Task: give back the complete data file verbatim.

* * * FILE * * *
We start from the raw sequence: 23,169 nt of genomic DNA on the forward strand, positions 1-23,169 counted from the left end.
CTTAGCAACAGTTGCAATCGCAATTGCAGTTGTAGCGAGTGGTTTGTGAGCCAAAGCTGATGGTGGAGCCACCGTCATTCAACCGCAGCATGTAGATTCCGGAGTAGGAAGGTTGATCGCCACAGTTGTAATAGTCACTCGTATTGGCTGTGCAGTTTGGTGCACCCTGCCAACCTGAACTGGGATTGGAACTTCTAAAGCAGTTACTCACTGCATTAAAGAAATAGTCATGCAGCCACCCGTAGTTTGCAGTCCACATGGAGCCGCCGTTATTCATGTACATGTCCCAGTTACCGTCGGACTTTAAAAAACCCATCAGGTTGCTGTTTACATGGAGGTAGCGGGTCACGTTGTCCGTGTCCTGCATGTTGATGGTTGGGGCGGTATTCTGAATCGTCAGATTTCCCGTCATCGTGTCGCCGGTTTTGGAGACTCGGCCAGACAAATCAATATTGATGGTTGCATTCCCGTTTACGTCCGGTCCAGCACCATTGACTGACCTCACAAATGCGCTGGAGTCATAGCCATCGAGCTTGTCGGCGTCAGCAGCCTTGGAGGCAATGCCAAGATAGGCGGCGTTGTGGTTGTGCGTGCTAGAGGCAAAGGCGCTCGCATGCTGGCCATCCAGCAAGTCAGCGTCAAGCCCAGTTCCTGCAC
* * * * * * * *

We start from the raw sequence: 23,169 nt of genomic DNA on the forward strand, positions 1-23,169 counted from the left end.
CTTAGCAACAGTTGCAATCGCAATTGCAGTTGTAGCGAGTGGTTTGTGAGCCAAAGCTGATGGTGGAGCCACCGTCATTCAACCGCAGCATGTAGATTCCGGAGTAGGAAGGTTGATCGCCACAGTTGTAATAGTCACTCGTATTGGCTGTGCAGTTTGGTGCACCCTGCCAACCTGAACTGGGATTGGAACTTCTAAAGCAGTTACTCACTGCATTAAAGAAATAGTCATGCAGCCACCCGTAGTTTGCAGTCCACATGGAGCCGCCGTTATTCATGTACATGTCCCAGTTACCGTCGGACTTTAAAAAACCCATCAGGTTGCTGTTTACATGGAGGTAGCGGGTCACGTTGTCCGTGTCCTGCATGTTGATGGTTGGGGCGGTATTCTGAATCGTCAGATTTCCCGTCATCGTGTCGCCGGTTTTGGAGACTCGGCCAGACAAATCAATATTGATGGTTGCATTCCCGTTTACGTCCGGTCCAGCACCATTGACTGACCTCACAAATGCGCTGGAGTCATAGCCATCGAGCTTGTCGGCGTCAGCAGCCTTGGAGGCAATGCCAAGATAGGCGGCGTTGTGGTTGTGCGTGCTAGAGGCAAAGGCGCTCGCATGCTGGCCATCCAGCAAGTCAGCGTCAAGCCCAGTTCCTGCAC